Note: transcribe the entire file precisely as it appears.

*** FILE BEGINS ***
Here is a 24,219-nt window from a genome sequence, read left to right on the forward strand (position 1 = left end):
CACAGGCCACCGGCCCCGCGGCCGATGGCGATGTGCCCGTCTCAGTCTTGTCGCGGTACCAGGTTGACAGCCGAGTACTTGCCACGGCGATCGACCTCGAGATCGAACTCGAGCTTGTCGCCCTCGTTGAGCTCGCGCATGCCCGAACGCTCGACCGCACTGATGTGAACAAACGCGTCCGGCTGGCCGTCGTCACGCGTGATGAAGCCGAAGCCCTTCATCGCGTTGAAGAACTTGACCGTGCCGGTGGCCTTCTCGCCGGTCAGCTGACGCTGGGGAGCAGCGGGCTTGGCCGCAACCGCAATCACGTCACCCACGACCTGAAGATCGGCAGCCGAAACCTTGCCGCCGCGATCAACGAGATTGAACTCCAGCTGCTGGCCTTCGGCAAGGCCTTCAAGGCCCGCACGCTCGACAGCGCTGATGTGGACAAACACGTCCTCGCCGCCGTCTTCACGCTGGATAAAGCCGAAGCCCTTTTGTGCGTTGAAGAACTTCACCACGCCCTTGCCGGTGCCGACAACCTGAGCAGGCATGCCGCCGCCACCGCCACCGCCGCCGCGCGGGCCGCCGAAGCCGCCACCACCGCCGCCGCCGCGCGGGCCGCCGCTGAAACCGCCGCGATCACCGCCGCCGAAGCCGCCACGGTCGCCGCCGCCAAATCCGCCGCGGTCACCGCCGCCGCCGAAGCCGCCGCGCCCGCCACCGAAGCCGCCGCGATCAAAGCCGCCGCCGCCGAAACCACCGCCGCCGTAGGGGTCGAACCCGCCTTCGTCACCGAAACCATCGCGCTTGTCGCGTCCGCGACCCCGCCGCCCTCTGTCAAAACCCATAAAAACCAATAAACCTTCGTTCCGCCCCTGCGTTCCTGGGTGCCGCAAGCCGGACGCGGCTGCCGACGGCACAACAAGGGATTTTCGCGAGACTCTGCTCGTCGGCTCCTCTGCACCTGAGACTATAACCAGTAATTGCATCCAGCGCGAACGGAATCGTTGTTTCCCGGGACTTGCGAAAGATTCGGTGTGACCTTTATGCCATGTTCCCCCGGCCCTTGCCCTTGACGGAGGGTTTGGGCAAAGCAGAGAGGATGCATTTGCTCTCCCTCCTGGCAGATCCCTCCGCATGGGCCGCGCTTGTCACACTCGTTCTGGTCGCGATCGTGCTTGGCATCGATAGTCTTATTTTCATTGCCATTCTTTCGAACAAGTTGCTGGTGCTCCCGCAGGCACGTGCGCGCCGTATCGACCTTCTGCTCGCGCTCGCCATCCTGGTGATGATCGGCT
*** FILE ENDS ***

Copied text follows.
Here is a 24,219-nt window from a genome sequence, read left to right on the forward strand (position 1 = left end):
CACAGGCCACCGGCCCCGCGGCCGATGGCGATGTGCCCGTCTCAGTCTTGTCGCGGTACCAGGTTGACAGCCGAGTACTTGCCACGGCGATCGACCTCGAGATCGAACTCGAGCTTGTCGCCCTCGTTGAGCTCGCGCATGCCCGAACGCTCGACCGCACTGATGTGAACAAACGCGTCCGGCTGGCCGTCGTCACGCGTGATGAAGCCGAAGCCCTTCATCGCGTTGAAGAACTTGACCGTGCCGGTGGCCTTCTCGCCGGTCAGCTGACGCTGGGGAGCAGCGGGCTTGGCCGCAACCGCAATCACGTCACCCACGACCTGAAGATCGGCAGCCGAAACCTTGCCGCCGCGATCAACGAGATTGAACTCCAGCTGCTGGCCTTCGGCAAGGCCTTCAAGGCCCGCACGCTCGACAGCGCTGATGTGGACAAACACGTCCTCGCCGCCGTCTTCACGCTGGATAAAGCCGAAGCCCTTTTGTGCGTTGAAGAACTTCACCACGCCCTTGCCGGTGCCGACAACCTGAGCAGGCATGCCGCCGCCACCGCCACCGCCGCCGCGCGGGCCGCCGAAGCCGCCACCACCGCCGCCGCCGCGCGGGCCGCCGCTGAAACCGCCGCGATCACCGCCGCCGAAGCCGCCACGGTCGCCGCCGCCAAATCCGCCGCGGTCACCGCCGCCGCCGAAGCCGCCGCGCCCGCCACCGAAGCCGCCGCGATCAAAGCCGCCGCCGCCGAAACCACCGCCGCCGTAGGGGTCGAACCCGCCTTCGTCACCGAAACCATCGCGCTTGTCGCGTCCGCGACCCCGCCGCCCTCTGTCAAAACCCATAAAAACCAATAAACCTTCGTTCCGCCCCTGCGTTCCTGGGTGCCGCAAGCCGGACGCGGCTGCCGACGGCACAACAAGGGATTTTCGCGAGACTCTGCTCGTCGGCTCCTCTGCACCTGAGACTATAACCAGTAATTGCATCCAGCGCGAACGGAATCGTTGTTTCCCGGGACTTGCGAAAGATTCGGTGTGACCTTTATGCCATGTTCCCCCGGCCCTTGCCCTTGACGGAGGGTTTGGGCAAAGCAGAGAGGATGCATTTGCTCTCCCTCCTGGCAGATCCCTCCGCATGGGCCGCGCTTGTCACACTCGTTCTGGTCGCGATCGTGCTTGGCATCGATAGTCTTATTTTCATTGCCATTCTTTCGAACAAGTTGCTGGTGCTCCCGCAGGCACGTGCGCGCCGTATCGACCTTCTGCTCGCGCTCGCCATCCTGGTGATGATCGGCT